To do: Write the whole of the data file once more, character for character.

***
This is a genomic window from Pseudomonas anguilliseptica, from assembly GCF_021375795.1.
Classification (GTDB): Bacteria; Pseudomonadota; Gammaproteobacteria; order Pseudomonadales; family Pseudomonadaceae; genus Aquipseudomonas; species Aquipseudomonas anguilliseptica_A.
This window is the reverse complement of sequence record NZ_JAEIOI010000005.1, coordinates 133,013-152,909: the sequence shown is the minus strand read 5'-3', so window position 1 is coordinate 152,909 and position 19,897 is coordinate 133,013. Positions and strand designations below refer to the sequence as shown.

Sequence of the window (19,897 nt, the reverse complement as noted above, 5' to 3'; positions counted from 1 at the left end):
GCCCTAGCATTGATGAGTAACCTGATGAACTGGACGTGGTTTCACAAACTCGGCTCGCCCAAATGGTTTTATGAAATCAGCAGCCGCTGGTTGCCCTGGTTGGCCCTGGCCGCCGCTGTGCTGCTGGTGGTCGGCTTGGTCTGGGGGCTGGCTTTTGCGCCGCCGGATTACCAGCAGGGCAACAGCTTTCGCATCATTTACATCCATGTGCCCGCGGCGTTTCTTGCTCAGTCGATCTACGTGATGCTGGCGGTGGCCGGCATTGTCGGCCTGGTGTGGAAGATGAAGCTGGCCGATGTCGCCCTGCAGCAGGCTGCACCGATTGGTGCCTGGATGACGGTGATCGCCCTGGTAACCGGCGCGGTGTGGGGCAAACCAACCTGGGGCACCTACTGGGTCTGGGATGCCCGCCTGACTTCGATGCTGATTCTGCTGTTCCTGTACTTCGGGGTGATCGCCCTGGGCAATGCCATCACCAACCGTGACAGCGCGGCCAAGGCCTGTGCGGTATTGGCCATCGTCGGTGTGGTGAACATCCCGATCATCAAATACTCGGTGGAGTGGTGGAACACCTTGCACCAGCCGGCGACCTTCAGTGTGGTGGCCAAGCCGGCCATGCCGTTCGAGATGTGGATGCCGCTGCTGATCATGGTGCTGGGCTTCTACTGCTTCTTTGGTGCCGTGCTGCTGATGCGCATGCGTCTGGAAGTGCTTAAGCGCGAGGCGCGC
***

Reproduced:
This is a genomic window from Pseudomonas anguilliseptica, from assembly GCF_021375795.1.
Classification (GTDB): Bacteria; Pseudomonadota; Gammaproteobacteria; order Pseudomonadales; family Pseudomonadaceae; genus Aquipseudomonas; species Aquipseudomonas anguilliseptica_A.
This window is the reverse complement of sequence record NZ_JAEIOI010000005.1, coordinates 133,013-152,909: the sequence shown is the minus strand read 5'-3', so window position 1 is coordinate 152,909 and position 19,897 is coordinate 133,013. Positions and strand designations below refer to the sequence as shown.

Sequence of the window (19,897 nt, the reverse complement as noted above, 5' to 3'; positions counted from 1 at the left end):
GCCCTAGCATTGATGAGTAACCTGATGAACTGGACGTGGTTTCACAAACTCGGCTCGCCCAAATGGTTTTATGAAATCAGCAGCCGCTGGTTGCCCTGGTTGGCCCTGGCCGCCGCTGTGCTGCTGGTGGTCGGCTTGGTCTGGGGGCTGGCTTTTGCGCCGCCGGATTACCAGCAGGGCAACAGCTTTCGCATCATTTACATCCATGTGCCCGCGGCGTTTCTTGCTCAGTCGATCTACGTGATGCTGGCGGTGGCCGGCATTGTCGGCCTGGTGTGGAAGATGAAGCTGGCCGATGTCGCCCTGCAGCAGGCTGCACCGATTGGTGCCTGGATGACGGTGATCGCCCTGGTAACCGGCGCGGTGTGGGGCAAACCAACCTGGGGCACCTACTGGGTCTGGGATGCCCGCCTGACTTCGATGCTGATTCTGCTGTTCCTGTACTTCGGGGTGATCGCCCTGGGCAATGCCATCACCAACCGTGACAGCGCGGCCAAGGCCTGTGCGGTATTGGCCATCGTCGGTGTGGTGAACATCCCGATCATCAAATACTCGGTGGAGTGGTGGAACACCTTGCACCAGCCGGCGACCTTCAGTGTGGTGGCCAAGCCGGCCATGCCGTTCGAGATGTGGATGCCGCTGCTGATCATGGTGCTGGGCTTCTACTGCTTCTTTGGTGCCGTGCTGCTGATGCGCATGCGTCTGGAAGTGCTTAAGCGCGAGGCGCGC